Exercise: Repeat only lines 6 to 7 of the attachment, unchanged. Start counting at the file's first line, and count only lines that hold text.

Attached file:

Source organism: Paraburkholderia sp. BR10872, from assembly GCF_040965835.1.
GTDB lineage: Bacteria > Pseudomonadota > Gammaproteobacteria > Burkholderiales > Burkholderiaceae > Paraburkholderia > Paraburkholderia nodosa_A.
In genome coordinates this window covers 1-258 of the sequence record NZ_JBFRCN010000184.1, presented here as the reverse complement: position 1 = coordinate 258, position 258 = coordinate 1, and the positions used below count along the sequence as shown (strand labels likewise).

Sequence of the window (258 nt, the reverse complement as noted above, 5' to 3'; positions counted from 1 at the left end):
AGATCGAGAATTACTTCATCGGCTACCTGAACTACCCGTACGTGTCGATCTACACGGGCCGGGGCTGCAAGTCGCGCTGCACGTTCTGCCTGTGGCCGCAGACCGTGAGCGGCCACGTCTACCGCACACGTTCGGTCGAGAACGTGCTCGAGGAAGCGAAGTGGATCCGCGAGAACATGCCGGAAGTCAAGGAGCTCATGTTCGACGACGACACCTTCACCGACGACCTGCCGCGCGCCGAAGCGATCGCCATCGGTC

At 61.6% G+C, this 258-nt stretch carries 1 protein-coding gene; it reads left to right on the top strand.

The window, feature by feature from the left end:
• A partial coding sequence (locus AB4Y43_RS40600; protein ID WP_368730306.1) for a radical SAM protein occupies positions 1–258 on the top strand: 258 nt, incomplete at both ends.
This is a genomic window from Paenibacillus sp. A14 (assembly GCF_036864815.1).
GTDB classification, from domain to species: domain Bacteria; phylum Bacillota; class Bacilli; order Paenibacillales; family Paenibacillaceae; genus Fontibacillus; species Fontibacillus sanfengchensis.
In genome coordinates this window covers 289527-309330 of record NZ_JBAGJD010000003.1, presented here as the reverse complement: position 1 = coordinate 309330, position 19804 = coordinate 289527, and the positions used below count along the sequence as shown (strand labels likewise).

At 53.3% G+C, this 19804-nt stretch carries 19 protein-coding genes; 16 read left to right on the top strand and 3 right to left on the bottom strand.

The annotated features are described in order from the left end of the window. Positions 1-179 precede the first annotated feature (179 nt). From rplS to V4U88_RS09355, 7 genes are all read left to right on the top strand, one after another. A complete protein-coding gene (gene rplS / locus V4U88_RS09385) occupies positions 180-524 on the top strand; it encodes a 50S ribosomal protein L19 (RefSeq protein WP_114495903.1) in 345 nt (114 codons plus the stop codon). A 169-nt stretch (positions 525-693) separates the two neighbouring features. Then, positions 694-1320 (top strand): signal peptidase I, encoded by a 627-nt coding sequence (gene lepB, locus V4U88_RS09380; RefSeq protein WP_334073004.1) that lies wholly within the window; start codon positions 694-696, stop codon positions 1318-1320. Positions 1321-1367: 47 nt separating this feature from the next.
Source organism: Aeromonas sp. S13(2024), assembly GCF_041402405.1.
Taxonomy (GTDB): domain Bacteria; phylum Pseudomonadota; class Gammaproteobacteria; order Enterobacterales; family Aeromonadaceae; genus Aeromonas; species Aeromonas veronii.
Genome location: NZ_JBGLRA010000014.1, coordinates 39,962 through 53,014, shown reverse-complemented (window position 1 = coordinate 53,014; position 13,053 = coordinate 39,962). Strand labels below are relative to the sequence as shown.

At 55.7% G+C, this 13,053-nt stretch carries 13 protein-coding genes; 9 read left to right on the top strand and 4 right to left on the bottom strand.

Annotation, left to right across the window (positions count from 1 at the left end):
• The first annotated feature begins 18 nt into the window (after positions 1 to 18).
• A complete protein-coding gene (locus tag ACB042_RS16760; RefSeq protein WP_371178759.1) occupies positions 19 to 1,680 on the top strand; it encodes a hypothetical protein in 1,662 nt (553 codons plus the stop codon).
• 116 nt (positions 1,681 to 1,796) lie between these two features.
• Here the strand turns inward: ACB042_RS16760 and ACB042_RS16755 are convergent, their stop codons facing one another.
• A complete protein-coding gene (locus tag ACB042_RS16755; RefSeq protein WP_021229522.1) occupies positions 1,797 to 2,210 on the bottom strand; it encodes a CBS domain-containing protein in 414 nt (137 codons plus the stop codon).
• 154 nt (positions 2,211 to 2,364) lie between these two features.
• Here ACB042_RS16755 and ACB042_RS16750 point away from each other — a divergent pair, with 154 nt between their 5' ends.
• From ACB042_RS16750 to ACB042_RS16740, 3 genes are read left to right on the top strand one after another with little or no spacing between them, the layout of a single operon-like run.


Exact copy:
At 61.6% G+C, this 258-nt stretch carries 1 protein-coding gene; it reads left to right on the top strand.

The window, feature by feature from the left end: